In Search of Better Stories

The Lost Airman

The story is about Arthur Meyerowitz, a Jewish American airman from the Bronx shot down behind Nazi lines on Dec 31st, 1943. For 6 months with the aid of French resistance, he was able to avoid capture and escape over the Pyrenees into Spain. This incredible story of survival, bravery, and self-sacrifice draws us in to ponder life and the choices we make. Stories are our greatest teachers — what did this story teach me? 


  • Pride, stupidity, and cowardice. Arthur was the flight engineer for “Harmful Lil’ Armful.” It was his job to see to it that the bomber was flightworthy before the mission. The B24 had been shot up previously, and one of its four engines was not working correctly. Arthur deemed the plane unworthy, but the pilot overruled Arthur. “This mission is a milk run, kid, nothing to worry about,” said Captain Chase, stupidly dismissing the concerns. When Arthur confronted his pilot a second time, Chase arrogantly put the lesser ranked Arthur in his place. Sure enough, during the firefight over France, the plane faltered and fell from the sky. Protocols to abandon ship demanded that the pilot and co-pilot be the last to parachute out so that other crew members could get the best possible jump. Still, Chase, when he saw that the plane was doomed, abandoned his ship, leaving the rest of the crew to fend for themselves. 

Life Lesson #1: Don’t let pride prevent you from listening to good advice
Life Lesson #2 There is a higher calling to life than just strict self-preservation. To be willing to help others even at the risk of your own life is a more righteous path. 

  • Bravery under pressure. For over four months. Arthur had to pretend that he was a deaf-mute named George Lambare. He was harassed by the Nazi’s and eventually, Arthurs cover was blown. In that terrible moment, Meyerowitz had the presence of mind to discard his false I.D. to protect his friends. He was hauled into Gestapo H.Q. and tortured mercilessly to give up the names of his comrades. He remained silent until a daring rescue by his French comrades pulled him from the clutches of death. Arthurs clearheadedness and great courage under intense pressure and suffering speak to the man’s incredible courage. 

Life Lesson #3: Never let terror and fear be the primary influencers on the action or inactions of my life. 

  • Pushing the limits to survive. Arthur’s only chance for escape was to go over the Pyrenees and into Spain. Meyerowitz made the arduous trek over deep snow-covered mountain passes with a bad back and no gloves or proper footwear. As they descended the mountain range towards Spain, they were discovered and hunted by a Nazi alpine patrol. Frostbitten, exhausted, and utterly terrified, they had to dig down deeper than they ever could have imagined and run/roll/fall down the mountain as Nazi sniper fire whizzed by them.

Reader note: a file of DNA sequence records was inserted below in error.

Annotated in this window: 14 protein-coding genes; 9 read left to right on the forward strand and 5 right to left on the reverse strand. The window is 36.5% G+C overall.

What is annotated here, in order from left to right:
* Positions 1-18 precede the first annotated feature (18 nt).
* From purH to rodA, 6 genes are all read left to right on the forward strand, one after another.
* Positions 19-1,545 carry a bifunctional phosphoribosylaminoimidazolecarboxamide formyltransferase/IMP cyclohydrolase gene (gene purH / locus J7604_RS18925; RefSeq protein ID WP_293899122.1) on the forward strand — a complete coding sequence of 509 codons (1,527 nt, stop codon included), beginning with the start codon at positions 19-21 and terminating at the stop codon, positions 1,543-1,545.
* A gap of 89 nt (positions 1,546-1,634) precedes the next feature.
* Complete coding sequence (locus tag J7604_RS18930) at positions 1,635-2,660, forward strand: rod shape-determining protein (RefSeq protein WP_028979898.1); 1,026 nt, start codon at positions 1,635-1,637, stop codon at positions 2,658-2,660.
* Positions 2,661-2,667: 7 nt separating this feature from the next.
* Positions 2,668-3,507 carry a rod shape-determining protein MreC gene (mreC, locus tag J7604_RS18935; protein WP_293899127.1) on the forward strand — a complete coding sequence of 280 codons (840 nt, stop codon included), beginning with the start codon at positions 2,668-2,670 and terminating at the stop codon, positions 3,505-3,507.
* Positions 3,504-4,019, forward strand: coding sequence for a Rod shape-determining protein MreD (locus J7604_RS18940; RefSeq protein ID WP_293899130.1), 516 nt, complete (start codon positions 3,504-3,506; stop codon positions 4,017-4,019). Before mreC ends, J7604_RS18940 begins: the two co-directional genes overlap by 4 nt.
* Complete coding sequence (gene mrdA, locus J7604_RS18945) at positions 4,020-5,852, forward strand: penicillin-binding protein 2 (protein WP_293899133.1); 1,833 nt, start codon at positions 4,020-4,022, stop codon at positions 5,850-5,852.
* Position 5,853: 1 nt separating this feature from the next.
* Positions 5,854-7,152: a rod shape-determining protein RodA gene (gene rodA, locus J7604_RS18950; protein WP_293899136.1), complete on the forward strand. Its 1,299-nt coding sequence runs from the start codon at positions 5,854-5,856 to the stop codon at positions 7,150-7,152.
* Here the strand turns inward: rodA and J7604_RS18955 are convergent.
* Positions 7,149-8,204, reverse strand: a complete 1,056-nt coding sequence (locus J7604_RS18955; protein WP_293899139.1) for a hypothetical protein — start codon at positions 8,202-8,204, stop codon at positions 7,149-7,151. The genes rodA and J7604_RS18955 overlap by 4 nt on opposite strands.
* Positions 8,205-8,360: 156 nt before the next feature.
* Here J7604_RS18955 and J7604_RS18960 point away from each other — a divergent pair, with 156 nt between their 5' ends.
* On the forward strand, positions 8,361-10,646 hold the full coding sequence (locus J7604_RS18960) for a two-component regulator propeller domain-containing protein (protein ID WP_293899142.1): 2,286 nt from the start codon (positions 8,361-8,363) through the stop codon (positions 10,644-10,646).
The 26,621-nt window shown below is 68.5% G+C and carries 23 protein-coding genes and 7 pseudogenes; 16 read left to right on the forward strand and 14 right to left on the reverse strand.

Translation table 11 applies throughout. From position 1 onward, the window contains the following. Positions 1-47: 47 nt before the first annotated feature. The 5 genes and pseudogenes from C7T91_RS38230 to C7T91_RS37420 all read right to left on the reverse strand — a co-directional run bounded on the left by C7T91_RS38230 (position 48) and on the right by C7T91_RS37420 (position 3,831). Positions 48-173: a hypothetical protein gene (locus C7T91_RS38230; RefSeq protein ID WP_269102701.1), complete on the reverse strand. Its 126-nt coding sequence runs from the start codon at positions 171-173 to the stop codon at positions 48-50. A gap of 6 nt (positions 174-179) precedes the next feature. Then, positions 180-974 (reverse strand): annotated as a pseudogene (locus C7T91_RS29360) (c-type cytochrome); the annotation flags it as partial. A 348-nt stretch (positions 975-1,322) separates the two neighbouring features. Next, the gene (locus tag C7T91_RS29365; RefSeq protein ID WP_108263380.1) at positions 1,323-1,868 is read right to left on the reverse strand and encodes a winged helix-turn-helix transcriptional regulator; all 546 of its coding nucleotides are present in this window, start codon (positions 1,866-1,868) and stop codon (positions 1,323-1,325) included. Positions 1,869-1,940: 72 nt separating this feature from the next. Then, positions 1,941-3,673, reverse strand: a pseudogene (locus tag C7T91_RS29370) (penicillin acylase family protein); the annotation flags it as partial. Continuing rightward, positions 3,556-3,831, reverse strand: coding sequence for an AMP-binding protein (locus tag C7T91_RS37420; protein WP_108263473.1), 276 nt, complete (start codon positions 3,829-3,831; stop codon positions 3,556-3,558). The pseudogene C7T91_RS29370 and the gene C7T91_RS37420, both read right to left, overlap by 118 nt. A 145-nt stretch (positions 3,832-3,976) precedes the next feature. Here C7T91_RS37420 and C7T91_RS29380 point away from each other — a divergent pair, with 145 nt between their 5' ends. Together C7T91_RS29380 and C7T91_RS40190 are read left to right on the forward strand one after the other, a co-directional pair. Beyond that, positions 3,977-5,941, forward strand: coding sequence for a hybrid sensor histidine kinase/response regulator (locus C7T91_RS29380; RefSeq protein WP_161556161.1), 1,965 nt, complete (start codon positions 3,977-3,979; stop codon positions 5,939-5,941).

Life Lesson #4: I am capable of much more than I think. (Especially if my life is on the line!)

  • Everyone needs a little bit of luck — They crossed the unguarded bridge into Spain with the Nazis only on their heels. They were sitting ducks. A few shots across the bridge, and Arthur and his team would have met their end. Inexplicably, the Nazis gave up the chase and disappeared back into the mountains. Perhaps these Germans were not like the Gestapo. Maybe they decided to let their quarry live because of the tremendous effort they made to escape? We will never know. 

Life Lesson #5: If I am successful, I should be humble enough to realize that much of whatever greatness I achieve has nothing to do with me.

  • Is there ever a time when brutality is the answer for brutality? I think it was Winston Churchill who said that you don’t sit at a negotiating table with a tiger; you kill it. Hitler’s minions in tiger-like fashion brutalized the French population to such a degree that most remained quiet or even collaborated with the invaders. But a rebellious few saw the tiger for what it was and reacted in ways that made Churchill proud. The only thing more ruthless than the Gestapo was the French resistance. They terrorized the German horde and their French collaborators with a sickening efficiency of their own. Was that the right call?

Life Lesson #6 —It’s ok to take down a bully. Churchill was right, and so were the French resistors. Having said that, it’s tough to look at the terror and carnage that came from both sides and conclude that one side of the bloodletting was good and the other not. 

One final bit of musing: Where do the Christian ideals of love, forgiveness and peace fit into the context of war? They don’t. War seeks to kill the enemy; Christianity teaches to love your enemy. For the French, the tiger was in the living room. It had to be killed. So I don’t know how fundamental Christian principles survive if one finds himself engulfed in a war. The Christian pacifists among us are at least trying to be consistent with the peaceful and non-violent position that seems to come from the lips of Jesus, but at some point, the proper course must be to confront evil. Surely, at times, it must be dealt with using a sledgehammer, or in the case of Jesus, a whip.

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